Loft and roof conversions add extra space to your home, which you can use as a gym, an extra bedroom or a games room. It can be the study you always wanted or your home office. Loft conversions also add monetary value to your home. This has led to many people converting lofts into habitable spaces. The process is not something you should take lightly and should consider the expenditure that would be involved, and permits to be obtained and so on before starting. Read on to find out about the nitty gritties of roof and loft conversion:
Building regulations and planning permissions
If you are planning for loft conversion, and are based in England, then you do not require any planning permission. You shall have to obtain permission if you exceed certain limits specified by the Government.
Constructing a liveable space
The loft space you’re planning to build has to address certain issues. You have to consider the function of the space before you start to build. There are different types of roofs and loft conversions and each type has different requirements. As you intend using your loft as a part of your home, walls, floors and doors will have to be installed considering structural integrity of the space to be converted. Stairs will also need to be installed (you need permission for staircase construction), meaning you have to give up some space on your second floor.
While planning for loft conversion, you have to build a route to escape from the loft in case of an emergency. Smoke alarms and fire safety measure should be in place as part of your safety measures.
You can choose between roof lights, skylights or dormer windows to let in light into your lovely loft. You can install remote control windows, heat reflective glazing but energy efficient enough to be warm in winter, depending on the type.
Different types of loft conversion are as follows:
Dormer roof / loft conversion
Dormer extensions are those which will extend and change your roof structure, creating extra floor space and headroom. This type of loft is used to increase living space and also including a good sized window in your loft. There are three types of dormer roof and loft conversions.
Out of the different types of lofts, flat roof conversion can give you the maximum space. A wall is built from your roof’s base and covers it with a flat roof. You can build on either side of the roof, which gives your home one more storey. You can leave the other side as it is and use it as an attic.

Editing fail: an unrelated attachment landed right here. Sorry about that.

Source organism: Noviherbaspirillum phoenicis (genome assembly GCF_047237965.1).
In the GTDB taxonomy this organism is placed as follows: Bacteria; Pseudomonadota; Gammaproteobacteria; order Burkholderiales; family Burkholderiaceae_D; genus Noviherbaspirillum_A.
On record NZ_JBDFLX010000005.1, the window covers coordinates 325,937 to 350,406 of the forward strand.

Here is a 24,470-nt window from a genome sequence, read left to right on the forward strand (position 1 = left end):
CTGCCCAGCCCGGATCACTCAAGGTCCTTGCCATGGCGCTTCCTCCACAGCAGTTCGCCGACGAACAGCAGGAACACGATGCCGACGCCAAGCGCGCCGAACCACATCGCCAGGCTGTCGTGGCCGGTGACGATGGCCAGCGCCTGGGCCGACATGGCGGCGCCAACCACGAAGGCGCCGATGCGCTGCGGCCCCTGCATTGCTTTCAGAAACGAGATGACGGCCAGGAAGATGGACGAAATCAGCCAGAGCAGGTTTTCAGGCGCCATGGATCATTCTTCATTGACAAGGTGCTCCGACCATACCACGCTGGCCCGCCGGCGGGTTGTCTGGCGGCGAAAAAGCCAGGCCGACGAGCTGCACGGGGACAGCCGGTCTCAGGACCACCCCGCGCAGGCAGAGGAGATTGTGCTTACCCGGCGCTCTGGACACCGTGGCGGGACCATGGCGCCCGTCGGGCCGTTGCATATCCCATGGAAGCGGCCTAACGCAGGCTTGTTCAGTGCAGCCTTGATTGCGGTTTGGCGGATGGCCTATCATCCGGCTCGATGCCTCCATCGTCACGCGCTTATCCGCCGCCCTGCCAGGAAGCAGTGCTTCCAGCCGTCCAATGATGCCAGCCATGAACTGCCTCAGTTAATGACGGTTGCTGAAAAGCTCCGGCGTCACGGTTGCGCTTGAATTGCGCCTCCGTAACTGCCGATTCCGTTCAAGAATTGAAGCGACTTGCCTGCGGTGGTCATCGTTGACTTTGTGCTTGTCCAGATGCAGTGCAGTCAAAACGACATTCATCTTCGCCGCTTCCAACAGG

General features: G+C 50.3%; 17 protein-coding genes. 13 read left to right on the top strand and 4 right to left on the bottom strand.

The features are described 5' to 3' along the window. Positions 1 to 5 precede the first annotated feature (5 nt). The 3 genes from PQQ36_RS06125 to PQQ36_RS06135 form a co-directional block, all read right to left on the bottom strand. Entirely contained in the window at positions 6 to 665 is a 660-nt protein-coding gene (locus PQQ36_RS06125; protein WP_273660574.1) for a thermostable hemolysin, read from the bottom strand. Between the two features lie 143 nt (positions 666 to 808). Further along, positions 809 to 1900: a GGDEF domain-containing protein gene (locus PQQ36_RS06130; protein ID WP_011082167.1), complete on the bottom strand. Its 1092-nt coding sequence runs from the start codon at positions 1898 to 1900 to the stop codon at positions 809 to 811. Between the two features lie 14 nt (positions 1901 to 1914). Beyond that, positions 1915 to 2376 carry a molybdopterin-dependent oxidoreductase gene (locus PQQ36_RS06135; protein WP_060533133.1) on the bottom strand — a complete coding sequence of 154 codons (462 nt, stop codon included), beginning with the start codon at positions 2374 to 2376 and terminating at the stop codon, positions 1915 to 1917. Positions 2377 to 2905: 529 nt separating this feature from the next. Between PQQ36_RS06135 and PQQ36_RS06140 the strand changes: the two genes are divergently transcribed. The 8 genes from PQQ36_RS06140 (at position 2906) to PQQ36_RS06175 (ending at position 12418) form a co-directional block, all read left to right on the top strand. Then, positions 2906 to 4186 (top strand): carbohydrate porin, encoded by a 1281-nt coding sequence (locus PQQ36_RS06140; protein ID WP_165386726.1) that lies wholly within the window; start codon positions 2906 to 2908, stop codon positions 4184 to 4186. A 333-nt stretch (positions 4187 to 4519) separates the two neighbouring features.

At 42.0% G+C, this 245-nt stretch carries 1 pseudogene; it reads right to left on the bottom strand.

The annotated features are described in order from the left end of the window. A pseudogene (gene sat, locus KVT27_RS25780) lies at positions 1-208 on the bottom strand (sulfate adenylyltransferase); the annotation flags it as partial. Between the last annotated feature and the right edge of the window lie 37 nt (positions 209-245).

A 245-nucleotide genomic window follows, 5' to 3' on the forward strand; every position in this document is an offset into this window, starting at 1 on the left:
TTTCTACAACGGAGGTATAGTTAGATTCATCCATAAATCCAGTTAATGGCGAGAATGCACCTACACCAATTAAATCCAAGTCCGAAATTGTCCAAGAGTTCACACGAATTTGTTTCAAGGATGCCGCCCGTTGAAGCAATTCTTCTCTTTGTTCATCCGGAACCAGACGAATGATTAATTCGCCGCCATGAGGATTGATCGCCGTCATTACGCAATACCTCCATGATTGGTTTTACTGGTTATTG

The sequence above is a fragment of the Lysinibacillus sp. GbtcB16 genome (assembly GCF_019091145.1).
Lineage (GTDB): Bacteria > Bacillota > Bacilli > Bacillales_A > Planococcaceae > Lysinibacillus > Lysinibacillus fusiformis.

Sloping dormers are usually constructed as extensions to pitched gabled roofs. The sloping dormer roof is shallower than the main roof.
Gable fronted and single window dormers
These dormers are gable ended constructions, with their own pitched roof but have the same tiling style as your roof. You can choose to have flat roof dormer at the back and single window dormer in front to blend in with your neighbourhood.
A hip extension is done by altering the shape of your roof externally. This type of conversion requires planning permission as structural changes are made to the roof. Usually, hip conversions are done on detached, semi detached, terraced housing, or roofs which have 3 slanting sides. When other types of lofts are not possible, then hip loft conversion is the most suitable.
Out of the many different types of loft conversions, Mansard conversions are usually seen in city houses. This requires the most amount of work required during the conversion process and requires planning permission. The loft space increases ten times more with Mansard conversion.
Velux conversion or Skylight conversion is ideal for those looking to modernize their lofts on a small budget.
All roof and loft conversions create space which you can use for any purpose you want, apart from adding value to your home, which would be beneficial if you decide to put your property on sale.
Article Submitted By Community Writer